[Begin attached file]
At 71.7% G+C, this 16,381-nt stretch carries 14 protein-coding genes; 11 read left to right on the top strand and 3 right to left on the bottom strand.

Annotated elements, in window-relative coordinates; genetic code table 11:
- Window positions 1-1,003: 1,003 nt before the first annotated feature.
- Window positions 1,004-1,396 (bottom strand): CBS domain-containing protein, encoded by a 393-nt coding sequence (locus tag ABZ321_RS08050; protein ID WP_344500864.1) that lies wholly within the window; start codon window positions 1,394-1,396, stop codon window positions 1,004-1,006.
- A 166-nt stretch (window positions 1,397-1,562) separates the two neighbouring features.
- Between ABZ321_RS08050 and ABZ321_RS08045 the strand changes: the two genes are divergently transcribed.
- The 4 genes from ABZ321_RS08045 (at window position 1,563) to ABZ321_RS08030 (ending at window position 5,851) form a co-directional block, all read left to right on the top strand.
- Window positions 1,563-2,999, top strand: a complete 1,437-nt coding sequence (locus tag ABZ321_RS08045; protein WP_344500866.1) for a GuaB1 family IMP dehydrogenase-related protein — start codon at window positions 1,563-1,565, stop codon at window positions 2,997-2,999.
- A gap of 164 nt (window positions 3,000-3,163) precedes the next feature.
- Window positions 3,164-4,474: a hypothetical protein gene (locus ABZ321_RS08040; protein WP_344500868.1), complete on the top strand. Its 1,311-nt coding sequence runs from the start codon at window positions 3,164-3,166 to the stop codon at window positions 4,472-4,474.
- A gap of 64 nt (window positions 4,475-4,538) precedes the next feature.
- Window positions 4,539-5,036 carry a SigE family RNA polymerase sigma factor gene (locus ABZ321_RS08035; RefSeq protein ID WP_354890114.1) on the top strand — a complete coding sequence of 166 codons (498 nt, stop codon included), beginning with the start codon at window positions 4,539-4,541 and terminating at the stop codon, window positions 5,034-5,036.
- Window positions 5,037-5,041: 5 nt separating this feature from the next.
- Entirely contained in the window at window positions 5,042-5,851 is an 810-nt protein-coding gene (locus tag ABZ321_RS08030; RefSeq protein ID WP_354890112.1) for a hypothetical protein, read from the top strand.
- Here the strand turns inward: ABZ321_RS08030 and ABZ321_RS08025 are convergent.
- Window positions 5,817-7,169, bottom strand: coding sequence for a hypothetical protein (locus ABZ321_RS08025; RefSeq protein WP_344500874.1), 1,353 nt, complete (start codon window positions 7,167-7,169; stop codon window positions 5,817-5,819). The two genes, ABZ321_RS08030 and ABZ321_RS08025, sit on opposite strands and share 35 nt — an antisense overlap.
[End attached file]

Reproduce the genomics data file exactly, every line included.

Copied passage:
At 71.7% G+C, this 16,381-nt stretch carries 14 protein-coding genes; 11 read left to right on the top strand and 3 right to left on the bottom strand.

Annotated elements, in window-relative coordinates; genetic code table 11:
- Window positions 1-1,003: 1,003 nt before the first annotated feature.
- Window positions 1,004-1,396 (bottom strand): CBS domain-containing protein, encoded by a 393-nt coding sequence (locus tag ABZ321_RS08050; protein ID WP_344500864.1) that lies wholly within the window; start codon window positions 1,394-1,396, stop codon window positions 1,004-1,006.
- A 166-nt stretch (window positions 1,397-1,562) separates the two neighbouring features.
- Between ABZ321_RS08050 and ABZ321_RS08045 the strand changes: the two genes are divergently transcribed.
- The 4 genes from ABZ321_RS08045 (at window position 1,563) to ABZ321_RS08030 (ending at window position 5,851) form a co-directional block, all read left to right on the top strand.
- Window positions 1,563-2,999, top strand: a complete 1,437-nt coding sequence (locus tag ABZ321_RS08045; protein WP_344500866.1) for a GuaB1 family IMP dehydrogenase-related protein — start codon at window positions 1,563-1,565, stop codon at window positions 2,997-2,999.
- A gap of 164 nt (window positions 3,000-3,163) precedes the next feature.
- Window positions 3,164-4,474: a hypothetical protein gene (locus ABZ321_RS08040; protein WP_344500868.1), complete on the top strand. Its 1,311-nt coding sequence runs from the start codon at window positions 3,164-3,166 to the stop codon at window positions 4,472-4,474.
- A gap of 64 nt (window positions 4,475-4,538) precedes the next feature.
- Window positions 4,539-5,036 carry a SigE family RNA polymerase sigma factor gene (locus ABZ321_RS08035; RefSeq protein ID WP_354890114.1) on the top strand — a complete coding sequence of 166 codons (498 nt, stop codon included), beginning with the start codon at window positions 4,539-4,541 and terminating at the stop codon, window positions 5,034-5,036.
- Window positions 5,037-5,041: 5 nt separating this feature from the next.
- Entirely contained in the window at window positions 5,042-5,851 is an 810-nt protein-coding gene (locus tag ABZ321_RS08030; RefSeq protein ID WP_354890112.1) for a hypothetical protein, read from the top strand.
- Here the strand turns inward: ABZ321_RS08030 and ABZ321_RS08025 are convergent.
- Window positions 5,817-7,169, bottom strand: coding sequence for a hypothetical protein (locus ABZ321_RS08025; RefSeq protein WP_344500874.1), 1,353 nt, complete (start codon window positions 7,167-7,169; stop codon window positions 5,817-5,819). The two genes, ABZ321_RS08030 and ABZ321_RS08025, sit on opposite strands and share 35 nt — an antisense overlap.